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  #1  
Old 09-06-2005, 03:52 PM
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jake jake is offline
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Low voltage at dash at low idle

I seem to be only getting 10.5 or so Volts at the dash with the key on or with motor running at low idle, even though I read a strong 14 at both the alternator and battery. Don't know how long this has been going on, but the symptom that tipped me off was my perfectpass (just installed last winter) keeps resetting when I'm at low idle and doesn't even start up with the key in the on position with engine not running.

Wondering if my battery is weak and I'm just measuring it incorrectly. Anyone had this issue? Any suggestions?
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Old 09-07-2005, 08:14 AM
Lottawatta Lottawatta is offline
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Sounds like a grounding problem. Run a new ground wire directly from the battery and tie it into the dash ground. That should solve the problem.
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Old 09-07-2005, 08:52 AM
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Hoff1 Hoff1 is offline
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I had this exact problem on my boat. Voltage was correct at the battery, but the gage almost never read correctly. A lot of times it would be as low as 8 volts.

There were some loose wires on the back on my ignition (key) switch. I had replaced it a couple of years ago when my key broke off, and I didnít do a good job of tightening down the terminals. They got so loose, that I was having intermittent power losses while driving (seems like fuel pump, safety kill switch, or similar). Got to the point where I lost power and it would start at all. Cracked open the dash and fixed the problem in 5 minutes.

Also, believe my safety kill switch had similar symptoms when the key wasn't fitting tight and would bounce around on the chop.
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Old 09-07-2005, 08:56 AM
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Also clean the battery terminals and connections.
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  #5  
Old 09-07-2005, 09:47 AM
Leroy
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Maybe this will help, should be a basic circuit. If you apply your voltmeter from the solid line to the fuzzy line you should measure battery voltage (~13.8 volts DC). Trouble shooting techniques, leave one side of the voltmeter on the battery terminal and move the other lead until the terminal of the device, in this case the PerfectPass. At connections try to touch both the wire coming from the battery and the wire leaving
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Old 09-07-2005, 11:11 AM
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Quote:
Originally Posted by Hoff1
I had this exact problem on my boat. Voltage was correct at the battery, but the gage almost never read correctly. A lot of times it would be as low as 8 volts.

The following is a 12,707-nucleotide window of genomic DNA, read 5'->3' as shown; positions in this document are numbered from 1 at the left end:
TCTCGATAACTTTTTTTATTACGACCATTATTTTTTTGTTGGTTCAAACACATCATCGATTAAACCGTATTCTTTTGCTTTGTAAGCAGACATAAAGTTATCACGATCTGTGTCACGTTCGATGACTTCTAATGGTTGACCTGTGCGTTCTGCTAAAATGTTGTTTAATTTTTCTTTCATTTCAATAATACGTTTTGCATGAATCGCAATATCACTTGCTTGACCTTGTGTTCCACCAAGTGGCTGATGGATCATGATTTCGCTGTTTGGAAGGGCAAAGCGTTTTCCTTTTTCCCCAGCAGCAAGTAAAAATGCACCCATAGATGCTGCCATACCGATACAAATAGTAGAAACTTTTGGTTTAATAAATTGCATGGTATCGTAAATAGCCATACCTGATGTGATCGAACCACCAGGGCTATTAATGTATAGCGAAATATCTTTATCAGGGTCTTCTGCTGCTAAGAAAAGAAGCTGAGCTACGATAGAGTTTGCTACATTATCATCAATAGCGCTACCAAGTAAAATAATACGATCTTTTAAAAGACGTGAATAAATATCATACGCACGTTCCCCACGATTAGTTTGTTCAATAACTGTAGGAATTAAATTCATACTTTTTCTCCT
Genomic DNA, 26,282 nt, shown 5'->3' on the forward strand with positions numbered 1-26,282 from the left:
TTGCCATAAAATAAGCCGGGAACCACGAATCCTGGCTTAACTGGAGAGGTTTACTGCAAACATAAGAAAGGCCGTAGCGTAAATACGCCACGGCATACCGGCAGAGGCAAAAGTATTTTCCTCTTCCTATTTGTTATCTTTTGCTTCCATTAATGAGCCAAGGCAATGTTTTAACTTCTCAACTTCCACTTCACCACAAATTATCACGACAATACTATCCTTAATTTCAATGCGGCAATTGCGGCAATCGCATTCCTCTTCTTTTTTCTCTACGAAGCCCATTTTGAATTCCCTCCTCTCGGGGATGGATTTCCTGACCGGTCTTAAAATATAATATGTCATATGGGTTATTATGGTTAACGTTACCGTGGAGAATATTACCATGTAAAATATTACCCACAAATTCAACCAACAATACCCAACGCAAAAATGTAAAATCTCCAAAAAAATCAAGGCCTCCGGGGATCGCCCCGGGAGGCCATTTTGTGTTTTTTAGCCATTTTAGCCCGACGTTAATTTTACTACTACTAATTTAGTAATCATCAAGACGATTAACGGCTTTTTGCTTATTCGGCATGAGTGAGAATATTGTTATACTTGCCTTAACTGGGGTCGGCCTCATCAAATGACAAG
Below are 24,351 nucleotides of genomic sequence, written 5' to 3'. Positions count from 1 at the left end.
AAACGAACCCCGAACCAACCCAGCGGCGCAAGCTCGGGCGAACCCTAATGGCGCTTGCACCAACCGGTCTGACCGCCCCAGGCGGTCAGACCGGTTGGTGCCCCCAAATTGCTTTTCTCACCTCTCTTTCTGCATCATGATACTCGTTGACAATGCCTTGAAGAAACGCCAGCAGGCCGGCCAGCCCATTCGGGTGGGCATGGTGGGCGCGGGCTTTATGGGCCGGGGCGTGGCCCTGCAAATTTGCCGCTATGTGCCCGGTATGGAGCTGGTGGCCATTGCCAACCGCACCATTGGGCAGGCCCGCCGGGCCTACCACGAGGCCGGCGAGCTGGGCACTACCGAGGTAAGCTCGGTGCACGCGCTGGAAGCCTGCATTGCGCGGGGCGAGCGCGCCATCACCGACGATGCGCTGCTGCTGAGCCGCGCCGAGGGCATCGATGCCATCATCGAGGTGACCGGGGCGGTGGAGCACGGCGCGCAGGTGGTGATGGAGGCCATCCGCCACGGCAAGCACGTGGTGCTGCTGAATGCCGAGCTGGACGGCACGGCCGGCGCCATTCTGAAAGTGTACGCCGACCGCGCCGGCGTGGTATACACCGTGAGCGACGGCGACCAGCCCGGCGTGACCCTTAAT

They got so loose, that I was having intermittent power losses while driving (seems like fuel pump, safety kill switch, or similar). Got to the point where I lost power and it would start at all. Cracked open the dash and fixed the problem in 5 minutes.

Also, believe my safety kill switch had similar symptoms when the key wasn't fitting tight and would bounce around on the chop.
Already checked the connections, everything seems good. Also, my problem has nothing to do with chop/bouncing. It's just at low idle or with the key in the on position with the engine not running, ie majority of load coming from battery. Once I'm above 1000 rpm, the problem goes away.
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Old 09-07-2005, 10:46 PM
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WTRSK1R WTRSK1R is offline
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Jake,
I have had that symptom in my 1992 ProSport since it was new. While still under warranty, the dealer replaced the safety / kill switch, but it did not really make much difference. If I am at idle, and I have the blower running, I will never have more then 10 volts at the volt meter. It will go up to about 11.5 with the blower off. You can check it at the battery at the same time, and it will easily read 13.5. Personally, I suspect the wire size used to bring the power up to the dash is too small for the amount of current being pulled by the accessories. It does not seem to impact anything in my boat other then the low reading, but I do not have Perfect Pass. If I am at normal ski speeds, the gauge usually reads just about 12 volts. I have toyed with trying to run a larger gauge from the battery to the ignition switch, but it has not been enough of an issue to bother with it. You may want to try bypassing the kill switch on a temporary basis just to see if it improves the issue.

Good Luck.

Steve
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